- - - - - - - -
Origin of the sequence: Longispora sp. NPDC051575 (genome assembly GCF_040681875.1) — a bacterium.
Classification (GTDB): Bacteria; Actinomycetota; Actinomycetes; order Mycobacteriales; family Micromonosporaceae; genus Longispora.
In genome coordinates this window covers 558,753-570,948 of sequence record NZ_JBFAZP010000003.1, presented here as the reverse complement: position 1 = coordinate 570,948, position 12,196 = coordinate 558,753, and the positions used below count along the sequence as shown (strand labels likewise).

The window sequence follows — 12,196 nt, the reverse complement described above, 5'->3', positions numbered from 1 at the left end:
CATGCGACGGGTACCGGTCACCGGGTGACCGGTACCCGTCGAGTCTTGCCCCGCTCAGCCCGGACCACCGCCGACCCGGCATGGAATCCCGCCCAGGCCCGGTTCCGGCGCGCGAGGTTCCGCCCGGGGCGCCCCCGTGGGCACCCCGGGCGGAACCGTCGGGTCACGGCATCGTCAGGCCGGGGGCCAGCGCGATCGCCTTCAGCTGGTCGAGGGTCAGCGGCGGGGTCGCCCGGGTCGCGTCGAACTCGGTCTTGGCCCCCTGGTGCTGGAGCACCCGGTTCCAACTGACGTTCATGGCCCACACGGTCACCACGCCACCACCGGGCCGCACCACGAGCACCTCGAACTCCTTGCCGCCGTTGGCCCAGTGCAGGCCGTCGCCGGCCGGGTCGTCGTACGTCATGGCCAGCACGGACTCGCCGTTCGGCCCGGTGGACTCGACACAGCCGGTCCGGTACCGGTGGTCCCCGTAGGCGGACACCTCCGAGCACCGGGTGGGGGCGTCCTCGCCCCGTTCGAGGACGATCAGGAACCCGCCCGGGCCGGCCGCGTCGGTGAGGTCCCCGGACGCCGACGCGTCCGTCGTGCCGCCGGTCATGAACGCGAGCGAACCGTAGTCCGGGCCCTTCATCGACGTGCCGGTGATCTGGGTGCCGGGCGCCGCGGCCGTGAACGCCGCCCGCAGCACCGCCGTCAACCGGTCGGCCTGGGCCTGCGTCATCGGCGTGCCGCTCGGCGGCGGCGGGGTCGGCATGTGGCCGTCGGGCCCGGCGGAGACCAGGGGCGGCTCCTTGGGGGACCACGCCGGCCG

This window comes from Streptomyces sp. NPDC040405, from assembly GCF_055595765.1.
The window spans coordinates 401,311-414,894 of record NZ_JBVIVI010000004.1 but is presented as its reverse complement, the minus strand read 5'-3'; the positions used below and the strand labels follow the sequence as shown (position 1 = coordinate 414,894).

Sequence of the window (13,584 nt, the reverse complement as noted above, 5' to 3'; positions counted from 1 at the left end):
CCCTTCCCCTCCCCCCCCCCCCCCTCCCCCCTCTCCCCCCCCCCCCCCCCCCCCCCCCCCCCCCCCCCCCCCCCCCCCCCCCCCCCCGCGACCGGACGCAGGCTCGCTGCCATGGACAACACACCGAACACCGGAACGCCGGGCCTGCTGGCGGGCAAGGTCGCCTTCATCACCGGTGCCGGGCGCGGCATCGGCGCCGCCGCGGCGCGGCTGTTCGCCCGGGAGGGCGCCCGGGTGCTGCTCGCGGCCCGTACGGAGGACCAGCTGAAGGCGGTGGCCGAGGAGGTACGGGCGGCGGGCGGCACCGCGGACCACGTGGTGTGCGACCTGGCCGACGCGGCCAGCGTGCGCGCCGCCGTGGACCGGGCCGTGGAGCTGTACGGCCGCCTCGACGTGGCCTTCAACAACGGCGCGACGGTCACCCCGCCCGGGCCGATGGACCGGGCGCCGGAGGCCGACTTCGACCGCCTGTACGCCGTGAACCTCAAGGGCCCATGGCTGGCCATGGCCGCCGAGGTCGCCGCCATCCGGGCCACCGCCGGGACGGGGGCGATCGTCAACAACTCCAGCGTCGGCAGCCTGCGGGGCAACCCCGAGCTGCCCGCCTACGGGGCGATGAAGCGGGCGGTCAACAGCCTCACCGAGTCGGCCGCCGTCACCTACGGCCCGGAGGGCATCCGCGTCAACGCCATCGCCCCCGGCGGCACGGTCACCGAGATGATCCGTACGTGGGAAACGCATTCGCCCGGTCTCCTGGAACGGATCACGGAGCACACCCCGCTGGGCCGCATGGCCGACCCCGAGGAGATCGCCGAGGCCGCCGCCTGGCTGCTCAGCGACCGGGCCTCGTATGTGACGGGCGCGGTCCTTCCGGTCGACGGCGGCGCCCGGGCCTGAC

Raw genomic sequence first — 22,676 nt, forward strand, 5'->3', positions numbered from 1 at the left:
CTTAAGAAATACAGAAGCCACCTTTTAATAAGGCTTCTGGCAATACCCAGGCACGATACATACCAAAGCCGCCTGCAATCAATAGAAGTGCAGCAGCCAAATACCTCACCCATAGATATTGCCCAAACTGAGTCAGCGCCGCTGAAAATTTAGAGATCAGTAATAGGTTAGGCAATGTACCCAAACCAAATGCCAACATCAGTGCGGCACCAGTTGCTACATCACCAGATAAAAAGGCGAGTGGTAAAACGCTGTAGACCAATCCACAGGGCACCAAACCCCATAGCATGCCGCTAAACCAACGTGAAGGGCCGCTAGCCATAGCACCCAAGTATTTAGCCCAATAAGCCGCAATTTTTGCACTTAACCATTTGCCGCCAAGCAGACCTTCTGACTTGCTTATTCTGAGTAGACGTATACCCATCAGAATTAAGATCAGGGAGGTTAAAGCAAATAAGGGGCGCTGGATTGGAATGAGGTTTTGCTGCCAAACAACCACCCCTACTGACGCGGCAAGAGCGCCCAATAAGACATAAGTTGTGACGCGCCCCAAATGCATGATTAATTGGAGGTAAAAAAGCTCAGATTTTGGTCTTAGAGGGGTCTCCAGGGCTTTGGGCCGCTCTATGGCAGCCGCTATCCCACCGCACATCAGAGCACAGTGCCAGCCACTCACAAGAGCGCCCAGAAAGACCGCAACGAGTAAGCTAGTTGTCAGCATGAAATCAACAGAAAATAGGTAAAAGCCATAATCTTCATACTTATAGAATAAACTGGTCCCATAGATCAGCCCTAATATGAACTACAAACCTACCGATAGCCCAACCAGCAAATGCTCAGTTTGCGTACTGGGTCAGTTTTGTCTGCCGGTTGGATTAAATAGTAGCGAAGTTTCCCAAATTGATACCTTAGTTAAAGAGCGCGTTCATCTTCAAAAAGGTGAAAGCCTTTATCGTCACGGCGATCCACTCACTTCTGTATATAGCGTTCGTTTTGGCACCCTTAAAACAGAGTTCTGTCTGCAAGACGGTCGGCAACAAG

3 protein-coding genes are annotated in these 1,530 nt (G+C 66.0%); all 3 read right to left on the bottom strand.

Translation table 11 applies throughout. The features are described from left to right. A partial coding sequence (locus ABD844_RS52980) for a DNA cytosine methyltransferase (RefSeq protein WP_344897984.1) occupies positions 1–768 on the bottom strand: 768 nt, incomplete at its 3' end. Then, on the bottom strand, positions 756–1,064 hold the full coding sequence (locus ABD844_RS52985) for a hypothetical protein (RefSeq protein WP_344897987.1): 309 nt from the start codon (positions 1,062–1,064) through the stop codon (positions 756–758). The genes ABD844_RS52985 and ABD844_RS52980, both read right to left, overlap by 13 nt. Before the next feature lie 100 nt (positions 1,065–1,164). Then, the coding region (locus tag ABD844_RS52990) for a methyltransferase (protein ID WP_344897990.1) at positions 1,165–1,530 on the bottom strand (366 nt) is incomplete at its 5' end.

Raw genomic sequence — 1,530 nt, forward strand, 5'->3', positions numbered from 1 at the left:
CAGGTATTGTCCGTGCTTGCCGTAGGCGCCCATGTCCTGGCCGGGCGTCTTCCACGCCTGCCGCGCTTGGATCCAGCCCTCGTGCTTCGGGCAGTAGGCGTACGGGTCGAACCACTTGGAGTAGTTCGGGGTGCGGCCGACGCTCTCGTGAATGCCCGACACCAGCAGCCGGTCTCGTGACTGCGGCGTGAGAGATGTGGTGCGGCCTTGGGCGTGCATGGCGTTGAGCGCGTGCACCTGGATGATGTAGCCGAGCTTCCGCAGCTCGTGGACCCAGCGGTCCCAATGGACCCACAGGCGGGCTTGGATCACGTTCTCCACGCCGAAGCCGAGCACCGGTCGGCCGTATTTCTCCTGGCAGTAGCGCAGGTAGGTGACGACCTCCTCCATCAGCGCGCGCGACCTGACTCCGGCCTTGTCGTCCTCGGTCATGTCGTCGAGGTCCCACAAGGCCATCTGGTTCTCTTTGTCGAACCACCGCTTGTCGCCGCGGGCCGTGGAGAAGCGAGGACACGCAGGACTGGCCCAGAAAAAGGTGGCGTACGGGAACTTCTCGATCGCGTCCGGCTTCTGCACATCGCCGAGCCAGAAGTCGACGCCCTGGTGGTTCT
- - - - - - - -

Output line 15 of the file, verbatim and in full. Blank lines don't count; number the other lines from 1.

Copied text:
CAGGTATTGTCCGTGCTTGCCGTAGGCGCCCATGTCCTGGCCGGGCGTCTTCCACGCCTGCCGCGCTTGGATCCAGCCCTCGTGCTTCGGGCAGTAGGCGTACGGGTCGAACCACTTGGAGTAGTTCGGGGTGCGGCCGACGCTCTCGTGAATGCCCGACACCAGCAGCCGGTCTCGTGACTGCGGCGTGAGAGATGTGGTGCGGCCTTGGGCGTGCATGGCGTTGAGCGCGTGCACCTGGATGATGTAGCCGAGCTTCCGCAGCTCGTGGACCCAGCGGTCCCAATGGACCCACAGGCGGGCTTGGATCACGTTCTCCACGCCGAAGCCGAGCACCGGTCGGCCGTATTTCTCCTGGCAGTAGCGCAGGTAGGTGACGACCTCCTCCATCAGCGCGCGCGACCTGACTCCGGCCTTGTCGTCCTCGGTCATGTCGTCGAGGTCCCACAAGGCCATCTGGTTCTCTTTGTCGAACCACCGCTTGTCGCCGCGGGCCGTGGAGAAGCGAGGACACGCAGGACTGGCCCAGAAAAAGGTGGCGTACGGGAACTTCTCGATCGCGTCCGGCTTCTGCACATCGCCGAGCCAGAAGTCGACGCCCTGGTGGTTCT